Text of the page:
In a previous post, we told you everything you need to know about laundering your linens to keep them looking like new for years to come.
But none of that is of any use if you still pull crumpled, yellowing sheets out of the closet. Learning how to store luxury linens correctly is imperative to maintaining their magnificence.
First step? Folding your linens to avoid wrinkling.
Your New Party Trick: Folding Fitted Sheets
The best way to fold a fitted sheet is to tuck the corners into each other and then fold over the sides to make a long rectangle. From there, you can fold it into a neat square. Easy, right? Yeah…not so much. People have been struggling with this area of folding since the fitted sheet was invented. Many just give up and shove a balled up sheet directly into the linen closet. But really, with some good instructions and a little practice, you can conquer this hated task in no time. Here is a great visual:
But learning to fold your nemesis, the fitted sheet isn’t the only skill to master…
Careful storage will not only eliminate wrinkles – it will prolong the life of your linens!
For items that are used frequently, it’s best to have an organized system for storage. There is nothing more irritating than watching a tower of sheets topple when you try to pull something from the middle. Keeping matching linen sets grouped together and organized by room definitely helps. One fun tip we found on Pinterest is to put a set of sheets in one of the matching pillow cases. Stacking up a few of those makes for a quick and easy way to grab what you need without having to reorganize piles!
- Here are some other storage tips that we’ve picked up along the way:
- Store linens in a cool, dark and dry spot.
- Avoid storing linens in the bathroom, as the moisture will lead to mildewing.
- Don't store your linens in anything plastic, cardboard or cedar. Each emits fumes and acids that can stain or yellow your linens.
- When storing your linens in a garment bag, use cotton, linen or muslin. Don't use anything synthetic.
- Place tags on your linens or on the shelves in your linen closet describing the type and size of item you're storing.
- Place a lavender sachet with your linens to keep them smelling fresh.
- For long term storage, wrap or insert linens in something breathable to allow air circulation. This could be a cotton or muslin pillowcase, or acid-free tissue paper.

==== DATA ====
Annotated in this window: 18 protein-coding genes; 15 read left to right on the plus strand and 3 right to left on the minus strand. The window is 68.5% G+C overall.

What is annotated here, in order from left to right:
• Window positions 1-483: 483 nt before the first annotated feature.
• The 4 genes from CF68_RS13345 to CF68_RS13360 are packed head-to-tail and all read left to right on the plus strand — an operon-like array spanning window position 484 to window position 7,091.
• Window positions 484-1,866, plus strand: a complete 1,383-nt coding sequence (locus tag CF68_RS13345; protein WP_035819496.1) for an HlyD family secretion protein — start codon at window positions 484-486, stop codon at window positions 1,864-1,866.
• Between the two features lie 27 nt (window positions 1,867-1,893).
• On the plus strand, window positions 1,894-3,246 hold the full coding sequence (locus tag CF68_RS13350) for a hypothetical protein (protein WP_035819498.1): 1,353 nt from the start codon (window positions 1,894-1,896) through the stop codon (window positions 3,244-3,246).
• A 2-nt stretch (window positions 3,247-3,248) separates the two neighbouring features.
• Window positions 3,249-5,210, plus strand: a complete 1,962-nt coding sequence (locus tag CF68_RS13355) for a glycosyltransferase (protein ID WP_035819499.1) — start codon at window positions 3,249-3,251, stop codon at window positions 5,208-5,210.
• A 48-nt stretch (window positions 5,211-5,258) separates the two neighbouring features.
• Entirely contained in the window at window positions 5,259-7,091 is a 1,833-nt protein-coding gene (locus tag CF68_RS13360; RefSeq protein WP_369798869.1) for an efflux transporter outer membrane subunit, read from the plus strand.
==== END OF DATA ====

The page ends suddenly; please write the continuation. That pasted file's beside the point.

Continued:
We recommend using three sets of bed linens in rotation: one on the bed, one in the wash and one in the linen closet. This will allow each set a rest from use and a rest from the wash. Always place the linens that have been in storage longest on your bed when it’s time to change the sheets. That way the sets will wear evenly. You should change sheets once a week in normal climates, and more often in hot and humid regions.
But wait – what about bath linens?
They deserve some TLC as well. But the good news is that they are a bit more low maintenance. Here are some tips to keep in mind:
- Just like new sheets, always pre-wash towels in warm or cool water before using them. This sets the cotton fibers and strengthens your towels for future use.
- Never use chlorine-based bleach, as it weakens fibers.
- Avoid fabric softener which dramatically decreases absorbency in towels.
- Dry on medium heat.
- For pulled loops, just snip the loop with a pair of sharp scissors. Towels are usually woven, not knitted, so this won’t create a hole.
- Many products that we use in bathrooms, such as facial soap, creams containing benzoyl peroxide and bathroom cleaners can damage a towel and cause color loss if they come in direct contact. Wash and rinse hands thoroughly before using towels, and if a towel does come into contact with any of these substances, gently washing it with cold water before laundering can minimize the effects.
High quality linens are one of the finer things in life, and definitely worth a little extra time and effort. In fact, we think they deserve the very best – just like you!